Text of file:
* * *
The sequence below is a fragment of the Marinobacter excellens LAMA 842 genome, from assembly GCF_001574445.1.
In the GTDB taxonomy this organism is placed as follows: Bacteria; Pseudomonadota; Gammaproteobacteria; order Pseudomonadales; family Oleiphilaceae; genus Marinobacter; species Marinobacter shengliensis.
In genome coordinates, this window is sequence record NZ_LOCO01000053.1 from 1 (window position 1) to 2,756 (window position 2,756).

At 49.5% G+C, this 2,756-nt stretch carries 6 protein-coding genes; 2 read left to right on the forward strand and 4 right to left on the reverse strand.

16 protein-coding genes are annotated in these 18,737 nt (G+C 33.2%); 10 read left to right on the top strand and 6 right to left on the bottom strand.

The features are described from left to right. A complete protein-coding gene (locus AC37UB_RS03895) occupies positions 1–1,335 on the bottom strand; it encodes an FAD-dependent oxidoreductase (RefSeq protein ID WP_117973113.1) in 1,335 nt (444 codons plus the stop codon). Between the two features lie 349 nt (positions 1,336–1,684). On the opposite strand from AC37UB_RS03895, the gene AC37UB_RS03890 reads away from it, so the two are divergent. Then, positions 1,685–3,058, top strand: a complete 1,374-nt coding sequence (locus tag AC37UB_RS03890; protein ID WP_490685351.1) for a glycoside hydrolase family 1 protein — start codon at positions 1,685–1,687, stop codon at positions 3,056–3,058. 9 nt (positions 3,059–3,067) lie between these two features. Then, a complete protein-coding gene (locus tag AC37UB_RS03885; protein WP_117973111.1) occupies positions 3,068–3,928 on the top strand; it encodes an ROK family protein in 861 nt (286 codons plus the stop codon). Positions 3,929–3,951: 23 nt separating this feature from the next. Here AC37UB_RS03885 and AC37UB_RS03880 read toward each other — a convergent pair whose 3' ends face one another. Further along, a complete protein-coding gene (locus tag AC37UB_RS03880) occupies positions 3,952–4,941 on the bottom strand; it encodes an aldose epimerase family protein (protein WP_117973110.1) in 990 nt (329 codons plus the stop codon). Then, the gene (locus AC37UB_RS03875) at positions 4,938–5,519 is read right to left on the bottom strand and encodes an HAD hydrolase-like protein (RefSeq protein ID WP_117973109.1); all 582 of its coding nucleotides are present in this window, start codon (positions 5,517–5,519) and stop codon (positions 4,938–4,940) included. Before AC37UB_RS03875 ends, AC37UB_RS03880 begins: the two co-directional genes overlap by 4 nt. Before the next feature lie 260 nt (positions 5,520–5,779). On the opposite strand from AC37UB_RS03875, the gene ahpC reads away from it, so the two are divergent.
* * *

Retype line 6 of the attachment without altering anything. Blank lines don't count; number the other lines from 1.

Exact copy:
The features are described from left to right. A complete protein-coding gene (locus AC37UB_RS03895) occupies positions 1–1,335 on the bottom strand; it encodes an FAD-dependent oxidoreductase (RefSeq protein ID WP_117973113.1) in 1,335 nt (444 codons plus the stop codon). Between the two features lie 349 nt (positions 1,336–1,684). On the opposite strand from AC37UB_RS03895, the gene AC37UB_RS03890 reads away from it, so the two are divergent. Then, positions 1,685–3,058, top strand: a complete 1,374-nt coding sequence (locus tag AC37UB_RS03890; protein ID WP_490685351.1) for a glycoside hydrolase family 1 protein — start codon at positions 1,685–1,687, stop codon at positions 3,056–3,058. 9 nt (positions 3,059–3,067) lie between these two features. Then, a complete protein-coding gene (locus tag AC37UB_RS03885; protein WP_117973111.1) occupies positions 3,068–3,928 on the top strand; it encodes an ROK family protein in 861 nt (286 codons plus the stop codon). Positions 3,929–3,951: 23 nt separating this feature from the next. Here AC37UB_RS03885 and AC37UB_RS03880 read toward each other — a convergent pair whose 3' ends face one another. Further along, a complete protein-coding gene (locus tag AC37UB_RS03880) occupies positions 3,952–4,941 on the bottom strand; it encodes an aldose epimerase family protein (protein WP_117973110.1) in 990 nt (329 codons plus the stop codon). Then, the gene (locus AC37UB_RS03875) at positions 4,938–5,519 is read right to left on the bottom strand and encodes an HAD hydrolase-like protein (RefSeq protein ID WP_117973109.1); all 582 of its coding nucleotides are present in this window, start codon (positions 5,517–5,519) and stop codon (positions 4,938–4,940) included. Before AC37UB_RS03875 ends, AC37UB_RS03880 begins: the two co-directional genes overlap by 4 nt. Before the next feature lie 260 nt (positions 5,520–5,779). On the opposite strand from AC37UB_RS03875, the gene ahpC reads away from it, so the two are divergent.